Mental Health Case Study Analysis
Childhood experiences have a major impact on children’s personality and brain development. Sometimes, the experiences affect individuals even during adulthood. Parent’s support is very crucial to children’s mental development. Children that receive adequate emotional, economic and social support from the parents develop positive self-esteem, self-confidence, trust in others and the ability to succeed. Conversely, children that lack the required support or that have bad experiences from the parents usually develop mental health problems such as anxiety, depression and lack of self-esteem (Carducci, 2009). Also, such children may lose hope in life or confidence in themselves, which increase chances of failure. If such problems are not resolved during childhood, they are exhibited during adulthood (Carducci, 2009). Joe, a Chinese man aged 19 years is a good example of individuals that have had experiences during childhood that have adversely affected their personality and brain development. Joe’s father left him with his mother at the age of five years and came back when he was twelve years. By the time the father left, Joe was the only child they had. After returning back, two other siblings of Joe were born within the next two years. When Joe’s mother was involved in an accident that made her to paralyze, the father left again and has not been heard again. Joe was aged 16 years when the accident occurred. Since then, Joe has been taking care of her mother and his siblings. Joe has been suffering from anxiety and severe depression occasionally. Also, he feels that he has never been good enough and he has deep hatred for his father. As explained using theories and ideas Freud, Adler, Erikson and Sullivan, the negative experiences of Joe are the cause of his mental health problems. In addition to discussing the brain and personality development of Joe, this paper describes the cultural factors and ethical and legal issues involved.
Application of Freud’s Ideas
Sigmund Freud is renowned for inventing psychoanalysis and psychodynamic theory. He concentrated on the interaction between the mind and the motivational, mental and emotional forces that influence personality development. He also gave significant focus to sexuality. He argued that the mind has three main parts, namely the rational ego, the judgmental superego and the impulsive and irrational Id. According to Freud, the psyche also has unconscious and conscious parts (Cervone & Pervin, 2013). Sometimes, conflict emerges between the two parts leading to repression. Repression is a state in which a person becomes unaware of troubling desires, wishes or motives that influence him or her negatively (Cervone & Pervin, 2013). Freud argued further that a person should resole early developmental conflicts successfully. The early developmental conflicts include mastering body functions, successful interpersonal relationships, affection and gaining trust. Resolving the developmental conflicts enables individuals to achieve mental health and overcome repression.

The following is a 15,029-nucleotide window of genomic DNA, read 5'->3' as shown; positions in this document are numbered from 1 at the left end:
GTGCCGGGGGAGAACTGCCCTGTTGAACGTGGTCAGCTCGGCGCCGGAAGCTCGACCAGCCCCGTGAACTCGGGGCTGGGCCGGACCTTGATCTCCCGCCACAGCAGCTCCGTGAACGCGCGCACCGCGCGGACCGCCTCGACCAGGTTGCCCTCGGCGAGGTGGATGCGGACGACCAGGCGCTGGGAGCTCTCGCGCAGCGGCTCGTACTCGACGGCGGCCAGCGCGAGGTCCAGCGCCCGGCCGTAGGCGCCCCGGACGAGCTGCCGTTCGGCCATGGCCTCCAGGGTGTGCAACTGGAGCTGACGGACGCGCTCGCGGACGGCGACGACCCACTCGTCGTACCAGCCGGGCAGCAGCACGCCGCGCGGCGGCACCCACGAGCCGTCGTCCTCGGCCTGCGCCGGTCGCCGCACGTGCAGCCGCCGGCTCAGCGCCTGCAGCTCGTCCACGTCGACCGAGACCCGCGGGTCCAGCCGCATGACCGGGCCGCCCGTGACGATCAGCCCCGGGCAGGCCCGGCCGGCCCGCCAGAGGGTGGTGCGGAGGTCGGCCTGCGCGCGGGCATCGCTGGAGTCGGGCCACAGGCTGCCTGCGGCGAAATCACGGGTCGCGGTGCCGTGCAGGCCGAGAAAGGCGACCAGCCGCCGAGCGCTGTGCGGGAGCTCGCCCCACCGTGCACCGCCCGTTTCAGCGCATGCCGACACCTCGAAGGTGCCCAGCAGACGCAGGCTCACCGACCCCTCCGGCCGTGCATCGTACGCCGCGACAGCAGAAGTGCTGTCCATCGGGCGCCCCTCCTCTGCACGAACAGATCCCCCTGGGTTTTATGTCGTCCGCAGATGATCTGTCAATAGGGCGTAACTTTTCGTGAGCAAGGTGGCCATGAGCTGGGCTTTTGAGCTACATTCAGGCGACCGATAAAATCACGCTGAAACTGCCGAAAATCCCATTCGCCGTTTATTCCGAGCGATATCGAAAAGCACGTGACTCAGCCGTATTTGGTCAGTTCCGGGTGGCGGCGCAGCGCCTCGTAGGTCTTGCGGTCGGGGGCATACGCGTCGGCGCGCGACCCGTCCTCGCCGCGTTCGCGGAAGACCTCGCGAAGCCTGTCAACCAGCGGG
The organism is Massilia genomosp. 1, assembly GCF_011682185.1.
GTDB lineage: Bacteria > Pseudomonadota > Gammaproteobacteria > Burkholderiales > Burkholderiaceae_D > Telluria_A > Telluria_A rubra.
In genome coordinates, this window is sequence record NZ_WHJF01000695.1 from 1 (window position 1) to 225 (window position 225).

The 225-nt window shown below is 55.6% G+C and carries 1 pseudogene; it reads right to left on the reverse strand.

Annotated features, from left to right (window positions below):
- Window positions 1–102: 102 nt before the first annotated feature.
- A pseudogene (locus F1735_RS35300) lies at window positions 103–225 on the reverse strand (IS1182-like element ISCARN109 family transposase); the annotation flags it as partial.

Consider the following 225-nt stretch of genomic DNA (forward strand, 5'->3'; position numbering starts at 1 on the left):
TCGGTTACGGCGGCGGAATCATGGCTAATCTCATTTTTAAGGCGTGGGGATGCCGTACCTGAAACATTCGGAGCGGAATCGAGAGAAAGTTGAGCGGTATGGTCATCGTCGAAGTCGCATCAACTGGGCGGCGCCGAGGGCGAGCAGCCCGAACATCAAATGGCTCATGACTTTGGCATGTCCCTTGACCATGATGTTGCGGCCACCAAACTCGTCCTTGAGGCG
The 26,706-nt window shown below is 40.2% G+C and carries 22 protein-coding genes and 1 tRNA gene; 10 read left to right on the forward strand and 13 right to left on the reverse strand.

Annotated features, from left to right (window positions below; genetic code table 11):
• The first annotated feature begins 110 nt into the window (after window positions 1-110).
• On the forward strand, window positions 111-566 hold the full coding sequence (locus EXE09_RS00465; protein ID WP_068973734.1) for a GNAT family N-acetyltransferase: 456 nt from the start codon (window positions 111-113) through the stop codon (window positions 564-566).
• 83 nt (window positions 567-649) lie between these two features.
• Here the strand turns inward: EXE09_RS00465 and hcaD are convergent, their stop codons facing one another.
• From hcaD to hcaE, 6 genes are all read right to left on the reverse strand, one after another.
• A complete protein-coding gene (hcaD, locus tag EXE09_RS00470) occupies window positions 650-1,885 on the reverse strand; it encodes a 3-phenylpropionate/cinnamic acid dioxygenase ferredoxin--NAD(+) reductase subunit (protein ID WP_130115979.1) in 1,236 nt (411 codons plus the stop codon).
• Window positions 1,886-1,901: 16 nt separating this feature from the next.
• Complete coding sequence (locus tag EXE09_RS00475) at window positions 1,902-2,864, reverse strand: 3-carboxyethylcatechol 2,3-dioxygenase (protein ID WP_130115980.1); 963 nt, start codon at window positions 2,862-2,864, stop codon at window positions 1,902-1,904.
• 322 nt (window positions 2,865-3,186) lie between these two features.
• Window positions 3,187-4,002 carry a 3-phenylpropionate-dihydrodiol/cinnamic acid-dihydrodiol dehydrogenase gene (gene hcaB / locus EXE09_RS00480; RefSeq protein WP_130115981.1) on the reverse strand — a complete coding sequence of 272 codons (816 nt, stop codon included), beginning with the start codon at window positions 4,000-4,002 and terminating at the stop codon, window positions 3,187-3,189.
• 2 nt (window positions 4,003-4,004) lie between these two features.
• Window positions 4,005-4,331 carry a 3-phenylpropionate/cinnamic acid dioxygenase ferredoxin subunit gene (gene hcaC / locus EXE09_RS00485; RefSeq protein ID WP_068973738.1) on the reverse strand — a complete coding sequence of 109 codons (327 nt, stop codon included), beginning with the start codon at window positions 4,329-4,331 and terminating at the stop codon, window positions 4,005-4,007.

Freud argued that mental problems such occasional anxiety, lack of self-confidence and depression may occur due to the inability to overcome those conflicts. According to Freud, anger is sometimes turned into self-hatred and depression. Neurotic parents who are driven by selfish needs, lacking in warmth or are angry and inconsiderate create a hostile, unpredictable world for their children (Carducci, 2009). Consequently, their children feel angry, confused, helpless, cand alone. Children know that parents are their means of survival. Thus, they develop fear that turns into anger directed to themselves. Eventually, they lose self-confidence and develop the feeling that they are unacceptable. They feel that no matter how they try, they cannot be good enough. Such children are prone to experiencing exaggerated feelings of depression and anxiety, or they can become neurotic (Huberty, 2012).